How to get your publishing organized with Trello

“Where are the papers I had on my desk?” was one of the common asked questions at the office, before we started using Trello. Now these papers are inside a free online project management system – available 24/7 from all devises, everywhere. There are dusins of alternatives such as, etc. but here is why we choose this one.


Reasons to use Trello as a publisher

  1. Freedom of placement. We have people in different locations and countries and some working from home some days etc. and therefore the paper archive had it’s limitations.
  2. It’s free. We choose Trello for our online system, since it’s free part was important in the beginning, so we could test without costs.
  3. Easy-to-use has proven to be more important than first anticipated, since we constantly need to involve new people (and even though they are ‘new’, doesn’t mean they are young and easy adapters).
  4. Easy-on-the-eyes sounds like a superficial thing, but it turns out that many archive/update tasks will not be carried out, since we are busy and will rather prioritize something more rewarding. So when the system is easy-on-the-eyes (or fun) it dramatically helps people to do it. Just placing a check mark in a box is fun — more fun than writing ‘ok’ somewhere in an Excel spread sheet field no one else sees. There’s a whole science on motivational incentives / behavior called gamification.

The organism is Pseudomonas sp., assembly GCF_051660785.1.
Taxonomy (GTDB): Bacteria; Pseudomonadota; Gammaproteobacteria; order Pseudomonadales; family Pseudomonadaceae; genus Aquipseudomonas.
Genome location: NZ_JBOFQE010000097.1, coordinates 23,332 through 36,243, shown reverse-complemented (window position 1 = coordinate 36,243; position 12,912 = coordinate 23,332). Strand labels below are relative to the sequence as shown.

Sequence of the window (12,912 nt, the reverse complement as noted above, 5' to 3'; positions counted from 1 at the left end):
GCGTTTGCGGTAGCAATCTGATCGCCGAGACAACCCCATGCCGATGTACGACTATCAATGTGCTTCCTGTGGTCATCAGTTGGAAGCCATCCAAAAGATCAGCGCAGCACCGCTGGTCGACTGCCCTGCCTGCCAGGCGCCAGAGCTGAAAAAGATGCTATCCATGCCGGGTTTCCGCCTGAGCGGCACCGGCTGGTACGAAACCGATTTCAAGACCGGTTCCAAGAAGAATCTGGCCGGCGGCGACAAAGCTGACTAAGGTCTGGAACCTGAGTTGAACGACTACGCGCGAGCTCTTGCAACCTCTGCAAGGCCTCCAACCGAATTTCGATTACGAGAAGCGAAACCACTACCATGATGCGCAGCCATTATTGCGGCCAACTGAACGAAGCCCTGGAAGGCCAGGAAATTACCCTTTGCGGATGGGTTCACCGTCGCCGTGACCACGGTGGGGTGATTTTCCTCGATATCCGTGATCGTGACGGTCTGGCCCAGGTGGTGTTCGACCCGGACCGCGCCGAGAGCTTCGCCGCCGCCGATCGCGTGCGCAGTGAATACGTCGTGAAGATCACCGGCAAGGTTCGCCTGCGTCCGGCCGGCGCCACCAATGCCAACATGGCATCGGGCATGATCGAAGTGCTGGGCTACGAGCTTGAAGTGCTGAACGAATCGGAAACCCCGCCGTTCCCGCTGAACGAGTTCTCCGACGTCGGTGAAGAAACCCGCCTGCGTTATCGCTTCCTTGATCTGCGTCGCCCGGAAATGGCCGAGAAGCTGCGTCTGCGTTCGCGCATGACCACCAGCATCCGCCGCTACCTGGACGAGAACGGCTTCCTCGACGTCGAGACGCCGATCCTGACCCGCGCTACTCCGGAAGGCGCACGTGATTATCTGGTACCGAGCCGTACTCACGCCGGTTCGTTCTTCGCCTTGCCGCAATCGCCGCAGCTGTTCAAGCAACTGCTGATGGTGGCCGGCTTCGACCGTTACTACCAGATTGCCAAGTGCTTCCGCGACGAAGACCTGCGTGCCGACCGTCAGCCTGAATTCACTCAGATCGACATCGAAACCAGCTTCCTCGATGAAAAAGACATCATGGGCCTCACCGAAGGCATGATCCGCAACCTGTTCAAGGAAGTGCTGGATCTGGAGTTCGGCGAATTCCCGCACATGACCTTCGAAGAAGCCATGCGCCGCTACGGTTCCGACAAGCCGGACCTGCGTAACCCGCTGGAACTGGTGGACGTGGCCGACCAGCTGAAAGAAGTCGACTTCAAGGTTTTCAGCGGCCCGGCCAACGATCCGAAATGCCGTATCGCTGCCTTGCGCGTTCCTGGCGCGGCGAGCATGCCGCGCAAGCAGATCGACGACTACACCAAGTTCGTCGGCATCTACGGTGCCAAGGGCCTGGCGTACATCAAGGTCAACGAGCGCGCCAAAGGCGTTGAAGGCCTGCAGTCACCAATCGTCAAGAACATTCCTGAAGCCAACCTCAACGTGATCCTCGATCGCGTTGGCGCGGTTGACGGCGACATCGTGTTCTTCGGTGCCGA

How Trello works

Trello consists of boards. A board is a project – or a department. The basis layout is 3 lists (columns): ToDo, Doing and Done. Then a task is created as a card in the ToDo list and when started, it’s moved to the ‘doing-list’ and then to the ‘done-list’. Easy to understand. Each member will have a profile picture that can be placed on a card, to indicate that they have something to do here.  Besides the involved members, under each card you can have descriptions, check lists, attached files and much more.

How we use Trello at Scandinavia

To begin with, we just choose an area – product development – and created a board for that. When we started listing all the projects we had going on – and ideas in our heads/notepads, we were quite surprised. There was a lot. Even though we can’t go into all projects at once, it’s still nice to get the ideas out of your head and into a system where they can be tested and either grow or be properly terminated.

Here is the current board “Product development” where card are moved through different stages from idea to printing.



Hope you will also find Trello helpful.